With over 27 million cases pending in subordinate courts across the country, there is a need to look beyond traditional summary statistics.
While 1,217 subordinate judicial officer posts remain vacant, the state government and UP Public Service Commission's delay in filling them has seen a rise in pending cases. A speedy recruitment process is in the interest of speedy access to justice.
ಅಖಿಲ ಭಾರತ ನ್ಯಾಯಾಧೀಶರ ಸಂಘ ಮತ್ತು ಇತರರು ಹಾಗೂ ಕೇಂದ್ರ ಸರ್ಕಾರದ ನಡುವಣ ಪ್ರಕರಣದಲ್ಲಿ ಸುಪ್ರೀಂ ಕೋರ್ಟ್ ಆಗಸ್ಟ್ 2ರಂದು ನೀಡಿದ ತೀರ್ಪಿನಲ್ಲಿ ಒಂದು ವಿಷಯದ ಮೇಲೆ ಬೆಳಕು ಚೆಲ್ಲಿದೆ.
The Supreme Court of India in the case of All India Judges Association & Ors. v. Union of India & Ors., in its order dated 2 August 2018, has highlighted an often ignored problem with the Indian judiciary – the deplorable infrastructure of our courts.
Have you ever wondered how many women approach the judiciary to file cases in court? This post seeks to shed some light on the number of cases filed by women in the subordinate courts across India, as well as highlight the nature of cases filed by them in comparison to the nature of cases pending in the subordinate courts of India.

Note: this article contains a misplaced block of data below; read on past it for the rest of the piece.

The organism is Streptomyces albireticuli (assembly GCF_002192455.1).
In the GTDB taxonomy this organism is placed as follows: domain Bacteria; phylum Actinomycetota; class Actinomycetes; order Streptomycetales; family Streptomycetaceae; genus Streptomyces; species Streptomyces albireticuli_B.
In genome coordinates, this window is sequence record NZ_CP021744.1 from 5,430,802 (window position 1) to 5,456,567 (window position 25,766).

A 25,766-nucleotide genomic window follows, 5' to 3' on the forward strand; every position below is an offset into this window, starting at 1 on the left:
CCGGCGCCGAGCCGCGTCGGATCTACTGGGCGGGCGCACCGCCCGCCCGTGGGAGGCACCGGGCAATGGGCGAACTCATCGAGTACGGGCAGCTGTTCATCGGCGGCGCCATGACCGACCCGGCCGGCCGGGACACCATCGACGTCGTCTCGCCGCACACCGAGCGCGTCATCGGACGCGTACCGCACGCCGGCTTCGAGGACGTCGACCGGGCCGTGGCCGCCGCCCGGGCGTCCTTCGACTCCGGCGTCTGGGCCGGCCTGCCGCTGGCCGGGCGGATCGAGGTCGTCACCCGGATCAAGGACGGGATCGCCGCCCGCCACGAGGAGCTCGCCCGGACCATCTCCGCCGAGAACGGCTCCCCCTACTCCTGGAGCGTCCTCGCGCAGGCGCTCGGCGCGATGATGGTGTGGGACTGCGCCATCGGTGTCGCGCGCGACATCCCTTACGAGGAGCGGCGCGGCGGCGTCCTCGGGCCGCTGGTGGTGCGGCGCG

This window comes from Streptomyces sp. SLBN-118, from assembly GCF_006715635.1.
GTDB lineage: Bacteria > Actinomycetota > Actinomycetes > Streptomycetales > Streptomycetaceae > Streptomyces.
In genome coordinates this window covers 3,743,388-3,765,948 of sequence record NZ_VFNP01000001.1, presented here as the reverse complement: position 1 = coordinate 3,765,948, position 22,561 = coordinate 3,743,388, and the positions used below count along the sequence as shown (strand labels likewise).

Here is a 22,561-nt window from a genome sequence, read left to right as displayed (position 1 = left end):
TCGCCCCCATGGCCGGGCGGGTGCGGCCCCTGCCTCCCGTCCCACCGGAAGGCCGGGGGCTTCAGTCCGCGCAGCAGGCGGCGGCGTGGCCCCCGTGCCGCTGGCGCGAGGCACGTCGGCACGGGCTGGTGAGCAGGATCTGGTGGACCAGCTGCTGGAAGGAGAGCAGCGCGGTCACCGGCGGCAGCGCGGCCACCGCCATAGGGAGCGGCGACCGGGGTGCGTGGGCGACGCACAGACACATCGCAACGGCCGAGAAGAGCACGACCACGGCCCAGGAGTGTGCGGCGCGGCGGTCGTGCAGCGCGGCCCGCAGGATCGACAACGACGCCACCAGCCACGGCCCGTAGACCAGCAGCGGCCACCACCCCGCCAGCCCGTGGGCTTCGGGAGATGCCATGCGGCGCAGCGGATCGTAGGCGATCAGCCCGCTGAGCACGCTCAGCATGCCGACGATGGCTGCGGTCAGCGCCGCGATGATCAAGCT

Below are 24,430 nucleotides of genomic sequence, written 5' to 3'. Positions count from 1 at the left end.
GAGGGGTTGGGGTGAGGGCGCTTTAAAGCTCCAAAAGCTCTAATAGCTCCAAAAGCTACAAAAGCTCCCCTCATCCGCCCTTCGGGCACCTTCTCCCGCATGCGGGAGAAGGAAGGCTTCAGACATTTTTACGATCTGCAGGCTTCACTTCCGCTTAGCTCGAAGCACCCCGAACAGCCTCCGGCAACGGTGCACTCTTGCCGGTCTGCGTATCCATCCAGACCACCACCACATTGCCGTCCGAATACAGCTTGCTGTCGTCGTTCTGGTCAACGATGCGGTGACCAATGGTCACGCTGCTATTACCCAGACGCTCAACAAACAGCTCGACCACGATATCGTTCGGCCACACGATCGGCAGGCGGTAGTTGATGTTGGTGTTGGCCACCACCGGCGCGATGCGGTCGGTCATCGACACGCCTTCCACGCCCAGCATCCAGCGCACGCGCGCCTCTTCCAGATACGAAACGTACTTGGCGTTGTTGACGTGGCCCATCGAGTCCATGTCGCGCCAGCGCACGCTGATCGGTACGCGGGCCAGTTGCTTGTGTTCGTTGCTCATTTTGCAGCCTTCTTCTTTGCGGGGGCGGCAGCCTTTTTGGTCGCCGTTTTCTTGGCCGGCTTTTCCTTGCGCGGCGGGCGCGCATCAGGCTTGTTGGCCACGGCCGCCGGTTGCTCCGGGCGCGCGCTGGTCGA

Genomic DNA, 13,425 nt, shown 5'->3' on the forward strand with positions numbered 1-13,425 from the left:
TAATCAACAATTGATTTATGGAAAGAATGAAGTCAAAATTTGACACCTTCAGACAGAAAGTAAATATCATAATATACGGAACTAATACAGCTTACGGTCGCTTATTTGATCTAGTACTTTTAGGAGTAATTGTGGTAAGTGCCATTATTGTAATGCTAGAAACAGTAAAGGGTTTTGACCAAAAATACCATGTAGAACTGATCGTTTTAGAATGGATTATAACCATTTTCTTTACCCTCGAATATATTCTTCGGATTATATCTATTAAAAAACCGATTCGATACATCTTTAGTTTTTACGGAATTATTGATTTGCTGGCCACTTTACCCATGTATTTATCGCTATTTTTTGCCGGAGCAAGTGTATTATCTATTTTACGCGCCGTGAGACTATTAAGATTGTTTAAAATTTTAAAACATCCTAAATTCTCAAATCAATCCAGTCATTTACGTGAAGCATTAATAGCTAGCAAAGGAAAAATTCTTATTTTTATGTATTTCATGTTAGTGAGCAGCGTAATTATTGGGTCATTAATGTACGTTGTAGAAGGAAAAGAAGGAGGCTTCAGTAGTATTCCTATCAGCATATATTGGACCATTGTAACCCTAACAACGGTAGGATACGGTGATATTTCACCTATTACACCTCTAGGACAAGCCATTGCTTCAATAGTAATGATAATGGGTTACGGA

Reducing the role of justice dispensation and its ranking to a mere count of cases is also worrisome as it may incentivise a blind need to increase the number of cases disposed without ensuring reasoned quality decisions.
DAKSH conducted an Access to Justice Survey in 2015, a first of its kind for India, to understand the needs and expectations of litigants, their experiences with the judicial system and the socio-economic costs of being a litigant in India.
A recent decision given by a division bench of the Supreme Court has re-looked at plausible methods to reduce procedural delays in disposing cases related to bail.
The Legal Services Authorities Act, 1987 provides for a system of legal aid to weaker sections of the society in order to ensure that justice is not denied to any person due to socio-economic reasons.